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A Reuters article purports to prove that U.S. businesses pay lower taxes than their foreign competition and would continue to do so even under President Biden’s proposal to raise the corporate rate to 28% from the current 21%. It does no such thing.
There are serious problems with their analysis.
1. It covers only a fraction of the largest 52 U.S. multinational companies
In 2019, there were 2.15 million corporate tax filers. That works out to .002% of all corporate filers. A minute fraction of companies is hardly a representative sample when trying to assess how much taxes businesses pay.
2. 2020 data was used
This was the most unusual year for economic and financial data ever because of the COVID-19 pandemic. There were several new provisions added to the tax code last year that lowered taxes to provide relief to the virus-stricken economy. Those provisions were intended to lower taxes.
The U.S. taxes businesses on their average income over several years. To get a more accurate picture you need to look at more than a single year of a business’ tax bill.
3. It used financial returns to analyze business taxes
As Tax Foundation explains, financial statement data is different from tax information. They use different standards and measure different things, and they do not measure taxes in the way an actual tax return would.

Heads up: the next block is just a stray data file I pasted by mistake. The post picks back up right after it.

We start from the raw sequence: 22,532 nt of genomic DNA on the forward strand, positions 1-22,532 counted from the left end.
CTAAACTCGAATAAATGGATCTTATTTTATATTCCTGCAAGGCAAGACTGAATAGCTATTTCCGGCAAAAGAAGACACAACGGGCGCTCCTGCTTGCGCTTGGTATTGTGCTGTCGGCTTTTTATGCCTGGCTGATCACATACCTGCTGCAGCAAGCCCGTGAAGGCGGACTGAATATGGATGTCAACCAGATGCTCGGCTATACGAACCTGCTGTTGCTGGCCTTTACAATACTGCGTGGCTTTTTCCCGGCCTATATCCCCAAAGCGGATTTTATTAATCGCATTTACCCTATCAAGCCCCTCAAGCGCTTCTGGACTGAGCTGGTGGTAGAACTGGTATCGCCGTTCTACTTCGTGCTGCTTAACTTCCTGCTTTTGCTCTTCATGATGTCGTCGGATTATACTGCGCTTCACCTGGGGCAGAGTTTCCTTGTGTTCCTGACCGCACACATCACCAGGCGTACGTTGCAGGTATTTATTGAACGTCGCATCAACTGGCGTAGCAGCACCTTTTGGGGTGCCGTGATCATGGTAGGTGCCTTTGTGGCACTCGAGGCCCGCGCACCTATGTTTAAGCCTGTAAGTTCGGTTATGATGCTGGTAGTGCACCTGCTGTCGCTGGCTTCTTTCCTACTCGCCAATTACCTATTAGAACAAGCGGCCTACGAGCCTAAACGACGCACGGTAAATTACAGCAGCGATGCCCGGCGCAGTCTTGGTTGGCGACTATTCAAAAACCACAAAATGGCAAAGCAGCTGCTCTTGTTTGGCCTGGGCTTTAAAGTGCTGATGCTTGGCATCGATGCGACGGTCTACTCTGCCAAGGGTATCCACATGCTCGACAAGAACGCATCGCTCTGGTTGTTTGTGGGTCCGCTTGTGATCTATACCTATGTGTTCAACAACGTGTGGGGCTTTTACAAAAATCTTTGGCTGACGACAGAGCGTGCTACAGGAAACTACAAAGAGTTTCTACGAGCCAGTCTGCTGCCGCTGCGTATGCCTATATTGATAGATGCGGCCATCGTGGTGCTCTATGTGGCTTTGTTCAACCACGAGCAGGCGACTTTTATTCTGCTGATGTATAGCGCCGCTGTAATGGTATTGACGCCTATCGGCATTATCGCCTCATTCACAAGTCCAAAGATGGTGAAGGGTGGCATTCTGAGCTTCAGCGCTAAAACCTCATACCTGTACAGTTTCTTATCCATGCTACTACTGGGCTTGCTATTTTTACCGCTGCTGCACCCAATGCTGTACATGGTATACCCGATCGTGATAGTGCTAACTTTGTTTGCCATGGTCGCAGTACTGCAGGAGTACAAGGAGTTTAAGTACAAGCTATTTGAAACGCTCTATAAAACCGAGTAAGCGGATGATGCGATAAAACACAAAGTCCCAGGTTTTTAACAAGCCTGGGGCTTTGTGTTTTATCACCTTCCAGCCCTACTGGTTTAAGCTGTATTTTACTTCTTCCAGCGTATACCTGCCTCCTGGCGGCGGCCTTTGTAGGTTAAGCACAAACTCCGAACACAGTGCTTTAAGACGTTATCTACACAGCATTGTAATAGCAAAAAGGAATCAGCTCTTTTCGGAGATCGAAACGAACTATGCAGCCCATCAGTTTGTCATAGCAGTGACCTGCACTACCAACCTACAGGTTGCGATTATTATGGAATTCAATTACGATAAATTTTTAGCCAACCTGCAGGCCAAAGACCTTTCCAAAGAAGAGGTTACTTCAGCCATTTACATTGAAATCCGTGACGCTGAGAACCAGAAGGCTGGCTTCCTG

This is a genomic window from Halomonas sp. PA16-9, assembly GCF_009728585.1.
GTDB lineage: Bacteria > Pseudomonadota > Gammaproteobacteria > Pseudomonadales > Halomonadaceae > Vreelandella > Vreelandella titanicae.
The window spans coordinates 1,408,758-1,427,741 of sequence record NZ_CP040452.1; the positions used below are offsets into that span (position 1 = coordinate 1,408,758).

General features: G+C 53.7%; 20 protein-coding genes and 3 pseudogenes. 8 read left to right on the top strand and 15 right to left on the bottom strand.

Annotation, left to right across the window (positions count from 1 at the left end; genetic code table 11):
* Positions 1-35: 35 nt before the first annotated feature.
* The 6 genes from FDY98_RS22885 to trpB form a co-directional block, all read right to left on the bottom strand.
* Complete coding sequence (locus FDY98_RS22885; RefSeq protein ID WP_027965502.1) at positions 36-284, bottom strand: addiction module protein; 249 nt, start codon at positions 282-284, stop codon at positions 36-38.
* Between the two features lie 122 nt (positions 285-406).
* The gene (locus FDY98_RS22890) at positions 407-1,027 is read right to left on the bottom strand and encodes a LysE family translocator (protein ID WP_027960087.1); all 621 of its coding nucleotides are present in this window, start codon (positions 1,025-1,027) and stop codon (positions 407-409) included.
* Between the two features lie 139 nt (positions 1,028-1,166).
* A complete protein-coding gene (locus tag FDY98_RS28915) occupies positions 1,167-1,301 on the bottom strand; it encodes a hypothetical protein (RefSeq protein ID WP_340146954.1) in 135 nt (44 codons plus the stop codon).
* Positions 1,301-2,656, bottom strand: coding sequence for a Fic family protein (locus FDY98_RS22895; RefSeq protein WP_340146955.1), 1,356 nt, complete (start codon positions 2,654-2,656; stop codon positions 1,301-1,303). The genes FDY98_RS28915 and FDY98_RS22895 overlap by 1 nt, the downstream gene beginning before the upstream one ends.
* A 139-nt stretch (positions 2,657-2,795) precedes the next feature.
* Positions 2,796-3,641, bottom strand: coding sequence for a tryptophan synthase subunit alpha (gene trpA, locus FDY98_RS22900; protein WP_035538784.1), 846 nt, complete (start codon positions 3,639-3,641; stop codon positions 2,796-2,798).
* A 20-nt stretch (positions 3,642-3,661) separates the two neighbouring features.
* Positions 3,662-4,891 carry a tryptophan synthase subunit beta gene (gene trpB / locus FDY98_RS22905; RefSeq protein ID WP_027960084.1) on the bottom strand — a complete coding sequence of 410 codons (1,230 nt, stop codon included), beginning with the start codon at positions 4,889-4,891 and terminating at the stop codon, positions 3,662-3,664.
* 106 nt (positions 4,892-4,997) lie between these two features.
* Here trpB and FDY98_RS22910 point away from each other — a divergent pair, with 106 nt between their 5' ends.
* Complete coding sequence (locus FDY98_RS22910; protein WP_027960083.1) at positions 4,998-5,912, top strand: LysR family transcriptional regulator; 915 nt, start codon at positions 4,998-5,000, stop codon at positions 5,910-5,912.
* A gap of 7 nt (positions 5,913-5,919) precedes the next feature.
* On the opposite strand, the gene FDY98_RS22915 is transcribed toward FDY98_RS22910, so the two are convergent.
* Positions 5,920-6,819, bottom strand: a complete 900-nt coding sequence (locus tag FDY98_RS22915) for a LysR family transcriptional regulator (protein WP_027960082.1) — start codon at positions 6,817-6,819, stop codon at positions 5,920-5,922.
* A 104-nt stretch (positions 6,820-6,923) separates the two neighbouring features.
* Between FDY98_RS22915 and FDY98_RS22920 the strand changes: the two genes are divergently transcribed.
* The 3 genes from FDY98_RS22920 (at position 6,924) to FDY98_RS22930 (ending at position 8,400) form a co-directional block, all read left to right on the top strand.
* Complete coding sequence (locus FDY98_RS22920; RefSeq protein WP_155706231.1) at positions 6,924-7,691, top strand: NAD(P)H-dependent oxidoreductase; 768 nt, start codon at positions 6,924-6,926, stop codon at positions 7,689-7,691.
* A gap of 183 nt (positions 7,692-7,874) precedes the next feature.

4. It focuses on the wrong tax rate
Reuters calculated an average tax rate, but what effects investment decisions and where businesses ultimately locate jobs is the marginal effective tax rate–the extra tax on the next dollar of investment. The marginal effective rate is heavily influenced by the statutory rate, which President Biden wants to raise sharply.
When the 2017 tax reform law lowered the corporate tax rate to 21% it made the U.S. a much more attractive place for businesses to invest, because it lowered that all important marginal effective tax rate substantially. If Congress passed President Biden’s proposal to raise the corporate tax rate to 28% it would make the U.S. a less attractive place to invest.
Bottom line: Taxes matter because they change incentives. Raising taxes on businesses will make it less attractive for them to invest here, which will end up hurting American workers.